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There are pie crusts to be rolled, biscuits to be baked and turkey skin to be crisped, and none of it would work—or be half as delicious—without butter.

But would it be better with fancy butter? Alice Medrich can answer that. The baking expert and author recalls a cookbook tour stop where the hostess had thoughtfully baked cookies from Medrich's book. They were supposed to be cutout cookies, perfect for decorating.

"Well, her cookies had spread all over the place," Medrich said. "Finally, she admitted that because I was coming, she wanted to use the best of everything and had used a European-style butter."

This is not to knock the European stuff, because it is delicious and there are more options than ever for you to splurge on. But that doesn't mean it's the butter you should be buying all the time, for every task.

  • 1. Fat matters.

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    Butter must, by law, contain at least 80 percent butterfat. Remember this number because the level of fat and the corresponding moisture content will make a difference in your food, especially baked goods.

  • 2. The butter breakdown.

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    The main types in the dairy case are uncultured, cultured and European-style.

    Uncultured or sweet cream butter, churned from pasteurized cream, is the supermarket standard.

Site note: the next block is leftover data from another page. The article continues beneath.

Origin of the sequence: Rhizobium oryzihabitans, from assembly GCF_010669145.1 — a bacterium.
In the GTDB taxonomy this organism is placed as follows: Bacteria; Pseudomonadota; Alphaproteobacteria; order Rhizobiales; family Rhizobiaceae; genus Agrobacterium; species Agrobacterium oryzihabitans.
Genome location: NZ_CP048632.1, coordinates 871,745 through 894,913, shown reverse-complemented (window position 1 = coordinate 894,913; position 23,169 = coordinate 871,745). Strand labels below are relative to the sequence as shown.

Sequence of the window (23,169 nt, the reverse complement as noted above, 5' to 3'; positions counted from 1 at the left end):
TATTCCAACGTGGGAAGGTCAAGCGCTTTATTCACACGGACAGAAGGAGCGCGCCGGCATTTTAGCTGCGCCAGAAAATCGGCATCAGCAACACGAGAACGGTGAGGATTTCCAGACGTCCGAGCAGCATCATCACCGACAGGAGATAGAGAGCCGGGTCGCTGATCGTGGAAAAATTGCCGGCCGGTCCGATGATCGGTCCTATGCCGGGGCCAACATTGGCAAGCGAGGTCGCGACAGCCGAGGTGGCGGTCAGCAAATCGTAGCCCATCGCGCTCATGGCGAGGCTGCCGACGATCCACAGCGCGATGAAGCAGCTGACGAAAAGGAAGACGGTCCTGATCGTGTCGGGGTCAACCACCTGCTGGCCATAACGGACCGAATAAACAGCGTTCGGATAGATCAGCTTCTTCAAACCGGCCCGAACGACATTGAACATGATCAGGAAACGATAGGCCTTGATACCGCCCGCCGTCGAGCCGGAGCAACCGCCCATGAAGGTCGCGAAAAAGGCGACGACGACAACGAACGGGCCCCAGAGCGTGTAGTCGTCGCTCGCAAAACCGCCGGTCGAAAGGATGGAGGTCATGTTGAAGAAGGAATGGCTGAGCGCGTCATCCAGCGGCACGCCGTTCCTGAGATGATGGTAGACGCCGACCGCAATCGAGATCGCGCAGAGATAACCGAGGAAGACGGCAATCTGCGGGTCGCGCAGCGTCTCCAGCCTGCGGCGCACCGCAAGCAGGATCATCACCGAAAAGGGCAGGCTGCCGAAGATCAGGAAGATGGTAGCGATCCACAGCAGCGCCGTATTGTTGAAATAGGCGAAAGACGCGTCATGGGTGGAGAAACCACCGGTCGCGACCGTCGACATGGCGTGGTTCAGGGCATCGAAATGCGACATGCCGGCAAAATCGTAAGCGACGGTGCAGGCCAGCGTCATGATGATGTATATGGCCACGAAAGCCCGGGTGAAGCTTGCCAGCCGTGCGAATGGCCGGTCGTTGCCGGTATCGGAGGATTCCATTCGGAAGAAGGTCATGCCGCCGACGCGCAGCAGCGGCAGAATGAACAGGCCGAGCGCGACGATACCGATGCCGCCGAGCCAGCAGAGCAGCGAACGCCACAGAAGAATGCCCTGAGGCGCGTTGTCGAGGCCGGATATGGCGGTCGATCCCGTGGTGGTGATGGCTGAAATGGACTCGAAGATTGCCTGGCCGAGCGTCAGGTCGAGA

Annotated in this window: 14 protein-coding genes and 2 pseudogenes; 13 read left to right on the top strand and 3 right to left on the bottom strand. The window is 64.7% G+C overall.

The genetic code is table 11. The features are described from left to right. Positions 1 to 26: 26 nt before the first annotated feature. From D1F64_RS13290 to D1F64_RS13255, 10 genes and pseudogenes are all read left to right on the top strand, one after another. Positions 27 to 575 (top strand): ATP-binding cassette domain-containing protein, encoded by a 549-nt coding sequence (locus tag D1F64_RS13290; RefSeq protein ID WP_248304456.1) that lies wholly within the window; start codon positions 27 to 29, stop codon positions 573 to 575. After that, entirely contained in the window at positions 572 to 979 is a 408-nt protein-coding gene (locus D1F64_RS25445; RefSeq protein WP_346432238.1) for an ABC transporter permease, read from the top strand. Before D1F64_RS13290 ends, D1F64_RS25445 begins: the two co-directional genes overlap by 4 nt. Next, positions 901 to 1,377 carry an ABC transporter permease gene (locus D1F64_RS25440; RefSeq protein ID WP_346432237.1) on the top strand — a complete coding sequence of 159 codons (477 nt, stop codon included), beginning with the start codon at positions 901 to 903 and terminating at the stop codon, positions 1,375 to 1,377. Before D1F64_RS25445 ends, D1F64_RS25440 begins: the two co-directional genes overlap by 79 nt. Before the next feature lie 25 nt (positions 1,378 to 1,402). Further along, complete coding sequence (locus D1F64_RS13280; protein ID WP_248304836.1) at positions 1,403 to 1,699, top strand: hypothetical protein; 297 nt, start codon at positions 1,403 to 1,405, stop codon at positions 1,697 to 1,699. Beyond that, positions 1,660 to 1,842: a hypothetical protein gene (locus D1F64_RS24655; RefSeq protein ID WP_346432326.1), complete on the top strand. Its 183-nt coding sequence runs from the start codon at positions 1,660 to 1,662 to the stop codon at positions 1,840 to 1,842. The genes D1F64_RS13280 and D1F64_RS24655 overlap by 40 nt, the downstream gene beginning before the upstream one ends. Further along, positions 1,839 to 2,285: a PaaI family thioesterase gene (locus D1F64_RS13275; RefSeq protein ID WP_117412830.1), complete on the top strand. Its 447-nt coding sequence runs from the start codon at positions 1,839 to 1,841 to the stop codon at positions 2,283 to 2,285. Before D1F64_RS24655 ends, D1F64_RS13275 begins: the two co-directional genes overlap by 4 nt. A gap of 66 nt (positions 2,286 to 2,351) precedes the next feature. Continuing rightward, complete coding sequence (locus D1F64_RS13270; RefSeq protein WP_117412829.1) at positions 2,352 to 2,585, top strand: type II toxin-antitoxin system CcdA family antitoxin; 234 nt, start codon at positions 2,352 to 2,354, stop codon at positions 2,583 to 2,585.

Cultured butter is made from cream that's been fermented with so-called good bacteria, and it’s churned longer and more slowly, according to the American Butter Institute. What’s labeled European-style butter is made similarly—though not all European-style butters are cultured.

    Both cultured and European-style butter have less water, more butterfat—from 82 to 87 percent—and a tangier, deeper flavor than mellow, sweet cream butter.

    There are salted and unsalted versions of each. Salt adds flavor and also extends the shelf life.

  • 3. Other types of butter.

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    "Light" butter has more water and about half the fat and calories than regular butter, but because it's made to be spreadable, it also contains preservatives and emulsifiers. Check the label to see what you're getting.

    Whipped butter gets its light, spreadable texture from nitrogen whipped into it after churning.

    USDA-certified organic butter comes from cows raised on organic, pesticide-free feed, without antibiotics or growth hormones.

  • 4. How to store butter.

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    Keep it well wrapped and refrigerated—and not in the door compartment, where the temperature fluctuates. Butter will pick up odors that collect in your fridge, so if you don't use up a whole stick of butter in one shot, rewrap it in extra plastic.

    Another Medrich tip: Store all those random nubbins and ends in a zippered plastic bag or other closed container.

    According to the Butter Institute, unsalted butter has a two-week refrigerator shelf life and salted butter two months. The USDA is a bit more generous, giving a range of one to three months—and in fact, what you buy from the store has probably been in cold storage for longer than that.

    Still, if you're not using up your butter quickly—those pie crusts aren't going to make themselves, you know—it's better from a freshness standpoint to store it in the freezer, where it’ll keep for up to nine months.

    Check out more information about the best butter baking tips.

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